Paul Hebert, my go-to-guy for all things incentive in this world, has a great post up at Incentive Intelligence about the types of things for which you should provide incentives.
From PH's post:
"Incentives have two poles - rewards and punishment. I can move your behavior based on providing an incentive or I can punish you for non-performance. If you don't do what I want - there will be negative consequences.
I was wondering if this idea of opposing sides to incentives could be used to test the validity of an incentive and reward structure? What if we re-frame the rules using the negative - and see if it still makes sense?
If you wouldn't punish someone for missing a goal then maybe you shouldn't reward the same goal."
Think through that for a moment, and you'll find the exercise is more difficult than you think. For example, Paul uses the concept of making a sale in his post as a basis for incentives. We provide incentives for sales all the time. Paul uses the test logic "Make a sale today (use this week/month depending on the cycle times for your product) or you're fired".
Would you make that blanket statement? Probably not. To Paul's point, there are too many things involved to let someone go, based on non-performance over a short period of time.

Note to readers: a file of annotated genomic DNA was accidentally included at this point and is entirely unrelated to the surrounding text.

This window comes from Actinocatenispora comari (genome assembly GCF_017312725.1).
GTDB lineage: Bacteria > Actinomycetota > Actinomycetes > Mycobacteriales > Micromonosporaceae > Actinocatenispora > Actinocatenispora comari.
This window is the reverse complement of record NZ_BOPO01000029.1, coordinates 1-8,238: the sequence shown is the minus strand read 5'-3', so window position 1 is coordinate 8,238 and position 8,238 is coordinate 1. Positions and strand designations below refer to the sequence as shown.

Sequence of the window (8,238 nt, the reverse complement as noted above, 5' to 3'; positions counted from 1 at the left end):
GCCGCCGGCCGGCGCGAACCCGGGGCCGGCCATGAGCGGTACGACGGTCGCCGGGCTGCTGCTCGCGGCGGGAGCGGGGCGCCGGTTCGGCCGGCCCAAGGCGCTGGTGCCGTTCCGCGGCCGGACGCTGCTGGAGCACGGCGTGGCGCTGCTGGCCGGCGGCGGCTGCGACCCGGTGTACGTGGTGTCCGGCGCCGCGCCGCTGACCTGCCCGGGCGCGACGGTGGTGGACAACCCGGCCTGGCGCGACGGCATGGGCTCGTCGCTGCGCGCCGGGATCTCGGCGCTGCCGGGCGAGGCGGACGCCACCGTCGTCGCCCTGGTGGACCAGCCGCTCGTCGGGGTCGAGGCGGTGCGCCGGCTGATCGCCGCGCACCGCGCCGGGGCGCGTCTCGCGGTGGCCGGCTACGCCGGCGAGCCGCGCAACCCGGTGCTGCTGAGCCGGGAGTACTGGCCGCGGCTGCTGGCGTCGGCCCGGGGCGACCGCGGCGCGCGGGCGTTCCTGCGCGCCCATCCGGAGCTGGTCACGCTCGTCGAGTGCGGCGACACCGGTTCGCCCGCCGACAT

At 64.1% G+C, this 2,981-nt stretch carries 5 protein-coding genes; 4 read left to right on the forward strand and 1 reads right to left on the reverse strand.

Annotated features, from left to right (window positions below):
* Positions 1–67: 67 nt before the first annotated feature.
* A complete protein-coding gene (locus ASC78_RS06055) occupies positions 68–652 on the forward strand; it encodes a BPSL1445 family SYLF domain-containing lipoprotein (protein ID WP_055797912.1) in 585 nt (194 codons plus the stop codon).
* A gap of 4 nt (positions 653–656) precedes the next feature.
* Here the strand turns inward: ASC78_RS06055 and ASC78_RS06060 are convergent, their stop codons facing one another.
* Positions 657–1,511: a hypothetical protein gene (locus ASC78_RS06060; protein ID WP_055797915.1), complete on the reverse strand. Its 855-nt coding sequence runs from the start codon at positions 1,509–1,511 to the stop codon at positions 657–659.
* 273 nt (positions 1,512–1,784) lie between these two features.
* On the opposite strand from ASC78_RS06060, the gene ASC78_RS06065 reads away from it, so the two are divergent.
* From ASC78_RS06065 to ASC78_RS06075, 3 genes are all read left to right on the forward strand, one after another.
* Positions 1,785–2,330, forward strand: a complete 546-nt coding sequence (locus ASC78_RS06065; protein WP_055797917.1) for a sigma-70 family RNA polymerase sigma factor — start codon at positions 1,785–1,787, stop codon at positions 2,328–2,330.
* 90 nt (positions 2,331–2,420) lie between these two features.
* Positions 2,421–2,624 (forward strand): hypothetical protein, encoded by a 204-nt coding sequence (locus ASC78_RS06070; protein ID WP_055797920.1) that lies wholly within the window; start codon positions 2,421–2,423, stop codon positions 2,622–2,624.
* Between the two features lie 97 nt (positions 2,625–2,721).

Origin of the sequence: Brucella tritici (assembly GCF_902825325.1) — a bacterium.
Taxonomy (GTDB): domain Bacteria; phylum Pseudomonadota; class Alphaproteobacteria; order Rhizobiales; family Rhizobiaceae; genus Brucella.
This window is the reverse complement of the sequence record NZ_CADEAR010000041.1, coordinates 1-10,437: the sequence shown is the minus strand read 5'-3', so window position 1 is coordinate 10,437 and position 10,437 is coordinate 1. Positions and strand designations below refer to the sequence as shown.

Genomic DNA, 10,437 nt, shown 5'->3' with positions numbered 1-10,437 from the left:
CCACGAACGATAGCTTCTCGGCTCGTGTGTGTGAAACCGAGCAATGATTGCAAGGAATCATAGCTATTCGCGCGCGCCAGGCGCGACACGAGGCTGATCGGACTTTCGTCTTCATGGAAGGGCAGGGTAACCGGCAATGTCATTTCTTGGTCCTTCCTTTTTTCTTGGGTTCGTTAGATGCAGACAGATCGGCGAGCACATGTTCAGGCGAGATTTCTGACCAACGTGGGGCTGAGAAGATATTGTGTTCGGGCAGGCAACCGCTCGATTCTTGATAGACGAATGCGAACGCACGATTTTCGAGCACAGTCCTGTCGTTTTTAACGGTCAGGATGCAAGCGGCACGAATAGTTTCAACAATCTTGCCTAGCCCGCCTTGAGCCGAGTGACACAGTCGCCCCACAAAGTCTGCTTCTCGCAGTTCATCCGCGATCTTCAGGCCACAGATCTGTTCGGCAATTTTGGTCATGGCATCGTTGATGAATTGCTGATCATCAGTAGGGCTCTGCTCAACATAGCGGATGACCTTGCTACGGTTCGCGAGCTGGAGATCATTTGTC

But that brings me pretty quickly to the related topic of performance management. If you read this site, you know I am pretty strong-headed about doing performance management off a 3-point scale (Exceeds, Meets or Does Not Meet) rather than a 5 or 7-point scale.
The reason? Simplicity, my friends. I can bring an expert like Paul into the organization to assist me with structuring incentives. But, the best way I can think of to make sure I get "bang for my buck" is to tie the incentive, even if it is short-term, to the "Exceeds" level of performance. In that fashion, I'm using a short term incentive to reinforce how high the bar is to be an "Exceeds" performer.
That feeds the culture of performance, which is the goal of upstream incentive programs. The danger is that you set the bar low enough that "Meets" performers get the carrot. It's cool to be a "Meets", but incentives should be there for those who exceed and deliver extra.
The more people who get that, the better the performance of your organization.